No.  Stop. Forgive myself.

Stop.  Forgive yourself.

Be joyous.  Make a mark on the wall that indicates how high the laundry piled this week.  Who knows?  Maybe next week it will be even higher.  Consider it a gain, not a problem.  Consider the abundance in that moment.  We have all of those clothes, and loving family members to wear and dirty those clothes!  I need to tell myself:  You are not short on time, you are just rich in life.

So if you did not do that in 2010, the forgiveness part, do it in 2011.  I intend to.  The laundry will get done, I promise.  Well…maybe not mine.

I am not sure why I am thinking now of the time, two years ago, when I was sitting with a hospice patient on Easter Sunday.  We sat in a tiny room in a high-rise apartment building overlooking Lake Erie.  She was tiny and fidgety in an over sized hospital bed, while I sat in a folding chair beside her bookshelf.  From time to time we would hold hands and stare into each other’s eyes.  She was so comfortably familiar to me, and I did not know why until I studied her shelves full of haphazardly placed books.  It was almost identical, book for book, to my own collection of books.  Well-worn volumes of poetry, books on meditation, Buddhism, Catholicism, human rights, saints and mystics and the occasional beloved work of fiction filled the dusty spaces.  I would read to her and watch her eyes light up before she fell into a light doze, only to awaken again for more.  This went on for several hours.  I remember feeling ease and delight sitting next to her, listening to her sporadic breathing.  This was exactly how I wanted to spend my Easter Sunday.  Witnessing the dying process summons a sense of resurrection in me and is a reminder to seek life in every moment.  To find it in the shadows and the light, in the tangible and the abstract.

Hanging on the wall above the head of her bed was a poem I had never seen before entitled Desiderata. Suddenly I knew.  This was not my hospice patient.  She was a messenger.

And I thought on that Easter Sunday in a tiny room by Lake Erie in a folding chair that I was offering  my hands to hold. Instead I realized that she was holding mine.

Desiderata – Max Ehrmann

Go placidly amid the noise and haste, and remember what peace there may be in silence.

As far as possible, without surrender, be on good terms with all persons. Speak your truth quietly and clearly; and listen to others, even to the dull and the ignorant, they too have their story. Avoid loud and aggressive persons, they are vexations to the spirit.

If you compare yourself with others, you may become vain and bitter; for always there will be greater and lesser persons than yourself. Enjoy your achievements as well as your plans. Keep interested in your own career, however humble; it is a real possession in the changing fortunes of time.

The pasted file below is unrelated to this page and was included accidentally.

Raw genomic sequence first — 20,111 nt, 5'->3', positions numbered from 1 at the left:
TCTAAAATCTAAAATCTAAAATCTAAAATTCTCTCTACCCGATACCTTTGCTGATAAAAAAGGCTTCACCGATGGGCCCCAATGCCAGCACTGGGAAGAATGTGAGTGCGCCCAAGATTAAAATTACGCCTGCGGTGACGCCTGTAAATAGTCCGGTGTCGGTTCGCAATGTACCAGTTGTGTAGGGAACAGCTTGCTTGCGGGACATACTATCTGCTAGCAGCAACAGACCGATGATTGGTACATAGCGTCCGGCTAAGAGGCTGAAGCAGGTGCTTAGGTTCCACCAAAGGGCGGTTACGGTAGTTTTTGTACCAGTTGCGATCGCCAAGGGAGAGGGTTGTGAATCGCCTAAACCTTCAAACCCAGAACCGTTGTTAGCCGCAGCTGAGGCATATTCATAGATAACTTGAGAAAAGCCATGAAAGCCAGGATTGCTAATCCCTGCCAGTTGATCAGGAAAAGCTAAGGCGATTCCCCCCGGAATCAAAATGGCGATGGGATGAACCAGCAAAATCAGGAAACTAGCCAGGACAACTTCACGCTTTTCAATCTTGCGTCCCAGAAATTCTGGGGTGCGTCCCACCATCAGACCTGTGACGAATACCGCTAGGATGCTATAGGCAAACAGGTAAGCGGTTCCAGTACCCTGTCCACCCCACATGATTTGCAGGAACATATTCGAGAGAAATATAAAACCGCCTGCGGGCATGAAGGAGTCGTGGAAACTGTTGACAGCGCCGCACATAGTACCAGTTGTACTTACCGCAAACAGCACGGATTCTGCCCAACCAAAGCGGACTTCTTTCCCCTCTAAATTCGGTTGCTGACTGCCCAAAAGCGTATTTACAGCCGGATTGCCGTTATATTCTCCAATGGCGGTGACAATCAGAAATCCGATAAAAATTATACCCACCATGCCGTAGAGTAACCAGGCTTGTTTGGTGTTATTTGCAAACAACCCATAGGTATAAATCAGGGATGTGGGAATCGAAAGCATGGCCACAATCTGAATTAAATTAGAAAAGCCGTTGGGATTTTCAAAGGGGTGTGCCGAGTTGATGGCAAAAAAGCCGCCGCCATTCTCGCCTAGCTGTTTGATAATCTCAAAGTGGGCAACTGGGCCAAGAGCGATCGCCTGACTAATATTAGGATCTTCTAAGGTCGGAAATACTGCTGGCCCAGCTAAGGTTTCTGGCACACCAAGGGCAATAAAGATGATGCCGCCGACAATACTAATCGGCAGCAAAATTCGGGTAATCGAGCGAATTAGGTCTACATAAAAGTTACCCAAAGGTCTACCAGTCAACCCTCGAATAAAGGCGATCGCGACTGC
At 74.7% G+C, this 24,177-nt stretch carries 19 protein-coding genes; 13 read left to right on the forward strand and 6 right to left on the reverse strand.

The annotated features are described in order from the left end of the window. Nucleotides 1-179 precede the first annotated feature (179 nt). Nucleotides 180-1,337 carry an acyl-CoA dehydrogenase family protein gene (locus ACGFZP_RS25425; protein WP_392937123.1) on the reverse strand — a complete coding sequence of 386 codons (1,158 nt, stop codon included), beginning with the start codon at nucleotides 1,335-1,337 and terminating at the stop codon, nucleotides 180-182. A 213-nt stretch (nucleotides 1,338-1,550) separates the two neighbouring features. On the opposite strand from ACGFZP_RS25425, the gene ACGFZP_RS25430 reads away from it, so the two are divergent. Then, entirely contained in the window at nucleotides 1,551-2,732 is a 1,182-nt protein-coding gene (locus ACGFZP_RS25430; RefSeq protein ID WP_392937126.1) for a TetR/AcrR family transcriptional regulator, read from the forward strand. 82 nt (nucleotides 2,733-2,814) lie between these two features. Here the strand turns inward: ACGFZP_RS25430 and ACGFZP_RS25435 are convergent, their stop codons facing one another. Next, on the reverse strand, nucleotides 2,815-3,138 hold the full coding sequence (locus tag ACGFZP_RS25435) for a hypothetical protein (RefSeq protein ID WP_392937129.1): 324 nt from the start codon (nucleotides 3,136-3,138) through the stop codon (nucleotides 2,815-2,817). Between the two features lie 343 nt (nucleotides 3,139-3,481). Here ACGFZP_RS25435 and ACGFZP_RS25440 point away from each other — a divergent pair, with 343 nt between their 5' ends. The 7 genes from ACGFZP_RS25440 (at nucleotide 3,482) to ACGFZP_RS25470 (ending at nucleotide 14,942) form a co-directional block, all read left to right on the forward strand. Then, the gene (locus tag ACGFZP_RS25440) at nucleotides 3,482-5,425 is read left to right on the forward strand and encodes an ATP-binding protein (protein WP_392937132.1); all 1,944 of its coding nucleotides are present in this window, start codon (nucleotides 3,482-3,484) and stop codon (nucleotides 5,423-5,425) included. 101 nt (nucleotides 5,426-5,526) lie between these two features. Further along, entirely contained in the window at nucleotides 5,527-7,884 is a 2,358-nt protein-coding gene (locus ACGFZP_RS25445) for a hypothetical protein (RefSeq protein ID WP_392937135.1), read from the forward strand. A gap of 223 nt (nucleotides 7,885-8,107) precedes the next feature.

Exercise caution in your business affairs, for the world is full of trickery. But let this not blind you to what virtue there is; many persons strive for high ideals, and everywhere life is full of heroism. Be yourself. Especially, do not feign affection. Neither be cynical about love, for in the face of all aridity and disenchantment it is perennial as the grass.

Take kindly to the counsel of the years, gracefully surrendering the things of youth. Nurture strength of spirit to shield you in sudden misfortune. But do not distress yourself with imaginings. Many fears are born of fatigue and loneliness.

Beyond a wholesome discipline, be gentle with yourself. You are a child of the universe, no less than the trees and the stars; you have a right to be here. And whether or not it is clear to you, no doubt the universe is unfolding as it should.

Therefore be at peace with God, whatever you conceive Him to be, and whatever your labors and aspirations, in the noisy confusion of life, keep peace in your soul.

With all its sham, drudgery and broken dreams, it is still a beautiful world.

Be cheerful. Strive to be happy.

[Image from here]

What distracts you from using your God Eyes?

Watching this 5 minute video will change the eyes you use to see, at least for today.  It reminds me of a rule that I have learned to live by:  the most important thing to know about a person is what you do not know.

I honor the place in you where Spirit lives.  I honor the place in you which is of Love, of Truth, of Light, of Peace. When you are in that place in you, and I am in that place in me, then we are One.


Sophia, pointing to a large and obvious church on our drive home from Trader Joe’s, asked “Who lives there again?”

“Oh, nobody lives there,” I answered.  “Many people like to go there to pray to God or Jesus.”

“I know all about Jesus, but who is God?”  she asked again.

“God is not a who,” I replied after holding my breath because honestly, I am more equipped to answer the question of how babies are made to a 4-year-old than Who Is God.

But somehow it came to me.  “God is the love that you have inside of you.  The love for all the things and people of the world and even beyond the world.  Never forget that you are God, that everyone is God.”